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Suppose we have a population of patients. For each patient, we measure 1000 features and observe if they suffer from any of 10 diseases. We wish to determine which features, if any, are significant in predicting each disease.

Because of the multiple hypotheses (the 1000 features), we need to correct our $p$-values. For example, we might focus on the false discover rate and apply the Benjamini-Hochberg procedure

My question is: do we need to treat this as a single multiple hypothesis problem (1000 features $\times$ 10 diseases = 10,000 hypotheses), or can we treat it as 10 individual problems (each with 1000 hypotheses)? I'd certainly prefer the latter, since the $p$-value correction will suppress fewer terms.

It's pretty clear that to compute the family-wise error rate, we'd need to combine all the hypotheses. I was hoping that the FDR might behave differently, and allow me to analyze each disease independently.

More broadly, I would appreciate any pointers towards different statistical tool in case this general approach is off-base.

UPDATE:

I'm treating Michael Lew's thoughtful answer below as correct, but I subsequently stumbled across a more (statistically) powerful tool for handling FDR. It seems to be very relevant for my problem. Anyone interested in this problem may find these papers helpful:

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You are not testing hypotheses, but fishing for interesting findings. There is nothing wrong with that. Do not do things that are often demanded by those who cannot tell the difference between a preliminary scientific investigation and bad statistics. See my commentary on the ASA's statement on P-values for more detail. (It's in the supplementary material and takes a ridiculous amount of clicking to reach, so here is a direct link to a preprint of it I found online.)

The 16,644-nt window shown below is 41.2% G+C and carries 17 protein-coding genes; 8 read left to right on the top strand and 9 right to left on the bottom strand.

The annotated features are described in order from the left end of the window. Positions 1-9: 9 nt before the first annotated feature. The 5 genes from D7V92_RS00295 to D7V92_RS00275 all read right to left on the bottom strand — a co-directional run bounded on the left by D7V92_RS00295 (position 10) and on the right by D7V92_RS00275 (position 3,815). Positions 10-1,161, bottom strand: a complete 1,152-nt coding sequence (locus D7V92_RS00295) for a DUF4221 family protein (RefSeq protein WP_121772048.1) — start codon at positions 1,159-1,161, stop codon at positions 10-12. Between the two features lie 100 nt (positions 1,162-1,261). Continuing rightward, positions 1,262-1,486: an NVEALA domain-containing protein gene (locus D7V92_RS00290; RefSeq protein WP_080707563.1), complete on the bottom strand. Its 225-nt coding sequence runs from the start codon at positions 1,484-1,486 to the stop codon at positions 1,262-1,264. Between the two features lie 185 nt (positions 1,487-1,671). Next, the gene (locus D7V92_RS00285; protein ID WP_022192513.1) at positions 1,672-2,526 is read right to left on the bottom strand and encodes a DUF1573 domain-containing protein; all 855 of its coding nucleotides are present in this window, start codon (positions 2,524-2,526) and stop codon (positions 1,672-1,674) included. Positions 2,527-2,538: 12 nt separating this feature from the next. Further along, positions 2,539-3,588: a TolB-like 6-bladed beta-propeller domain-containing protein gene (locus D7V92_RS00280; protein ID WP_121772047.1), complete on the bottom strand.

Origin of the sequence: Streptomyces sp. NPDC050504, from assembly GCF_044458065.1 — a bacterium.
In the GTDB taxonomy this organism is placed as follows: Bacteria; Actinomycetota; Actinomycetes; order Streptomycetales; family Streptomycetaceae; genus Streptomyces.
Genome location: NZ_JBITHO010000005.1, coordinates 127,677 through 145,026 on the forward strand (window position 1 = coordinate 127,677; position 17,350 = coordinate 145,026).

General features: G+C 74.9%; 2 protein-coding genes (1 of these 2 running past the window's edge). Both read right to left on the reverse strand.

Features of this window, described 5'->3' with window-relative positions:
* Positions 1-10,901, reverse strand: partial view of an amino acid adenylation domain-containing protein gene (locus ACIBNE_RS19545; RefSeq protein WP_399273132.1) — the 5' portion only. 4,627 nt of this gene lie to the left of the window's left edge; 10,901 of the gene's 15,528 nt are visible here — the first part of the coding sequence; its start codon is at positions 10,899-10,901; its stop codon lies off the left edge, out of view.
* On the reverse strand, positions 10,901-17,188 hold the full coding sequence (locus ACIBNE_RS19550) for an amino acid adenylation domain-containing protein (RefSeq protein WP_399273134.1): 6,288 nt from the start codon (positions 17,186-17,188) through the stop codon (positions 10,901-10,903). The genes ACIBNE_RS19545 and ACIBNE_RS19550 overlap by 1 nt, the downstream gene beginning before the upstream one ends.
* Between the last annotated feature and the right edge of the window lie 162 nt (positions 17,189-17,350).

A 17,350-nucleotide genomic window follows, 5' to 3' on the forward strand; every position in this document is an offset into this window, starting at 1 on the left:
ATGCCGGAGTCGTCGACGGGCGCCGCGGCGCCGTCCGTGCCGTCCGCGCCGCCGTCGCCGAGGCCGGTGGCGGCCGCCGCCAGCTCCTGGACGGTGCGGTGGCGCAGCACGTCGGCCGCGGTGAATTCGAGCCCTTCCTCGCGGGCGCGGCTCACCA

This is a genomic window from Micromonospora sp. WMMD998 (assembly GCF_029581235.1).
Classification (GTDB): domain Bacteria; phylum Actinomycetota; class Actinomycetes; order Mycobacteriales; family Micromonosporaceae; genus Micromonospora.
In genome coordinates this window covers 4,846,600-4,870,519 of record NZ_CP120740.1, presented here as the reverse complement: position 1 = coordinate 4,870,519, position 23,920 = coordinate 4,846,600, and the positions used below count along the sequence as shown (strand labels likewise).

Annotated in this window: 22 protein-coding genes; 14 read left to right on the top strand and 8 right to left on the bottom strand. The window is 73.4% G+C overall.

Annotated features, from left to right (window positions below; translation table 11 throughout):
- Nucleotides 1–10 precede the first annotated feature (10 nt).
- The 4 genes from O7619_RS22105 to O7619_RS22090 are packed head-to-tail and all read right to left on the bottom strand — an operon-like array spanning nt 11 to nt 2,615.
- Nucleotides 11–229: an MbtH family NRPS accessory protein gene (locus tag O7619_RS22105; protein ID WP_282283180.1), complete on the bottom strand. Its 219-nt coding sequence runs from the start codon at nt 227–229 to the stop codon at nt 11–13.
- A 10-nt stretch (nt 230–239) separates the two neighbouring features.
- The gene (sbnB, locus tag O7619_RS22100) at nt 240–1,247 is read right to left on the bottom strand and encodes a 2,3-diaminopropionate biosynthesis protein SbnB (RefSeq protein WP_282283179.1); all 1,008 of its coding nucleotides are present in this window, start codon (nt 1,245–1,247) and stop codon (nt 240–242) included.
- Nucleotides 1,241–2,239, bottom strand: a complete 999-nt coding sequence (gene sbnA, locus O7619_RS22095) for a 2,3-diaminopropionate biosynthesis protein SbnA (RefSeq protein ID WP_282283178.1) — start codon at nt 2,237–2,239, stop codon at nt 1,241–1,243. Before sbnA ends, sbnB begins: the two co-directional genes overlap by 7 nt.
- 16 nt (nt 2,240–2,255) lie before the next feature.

'Correction' of P-value for multiplicity burns the power to detect real effects. Never do it unless you have no alternative, where no alternative comes from an inability to do any sort of follow-up and the absence of any corroboration from other data or theory. Do not dichotomise the results into 'significant' and 'not significant', but show all of the observed effect sizes. (I suspect this response will be voted down, but it is not wrong.)

Treat this as a preliminary investigation. Do not adjust the P-values, but rank the statistical 'interestingness' of the features in order of smallness of the P-values. Then follow up with a study designed to investigate just those features that are statistically and/or scientifically interesting. In this case I would say that even if no follow-up study is possible you should publish the raw P-values so that other investigators can use your data as corroboration for their findings.

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  • $\begingroup$ Thank you for that link (which eventually lead me to this and several other interesting papers of yours). Your specific suggestion of sharing the raw P-values is definitely a good one. Your broader point about recognizing exploratory statistics is excellent. This question was motivated by a reviewer's request for corrected p-values; instead of providing that, I think I will try to echo some version of your points above. Thank you! (I am left a little mystified as to when one uses the FDR; the "discovery" part lead me to expect this case) $\endgroup$ – Bill Bradley Nov 6 '17 at 1:55
  • $\begingroup$ PS: I updated my question; if you're not already aware of them, you may find the linked papers interesting. $\endgroup$ – Bill Bradley Nov 22 '17 at 16:55

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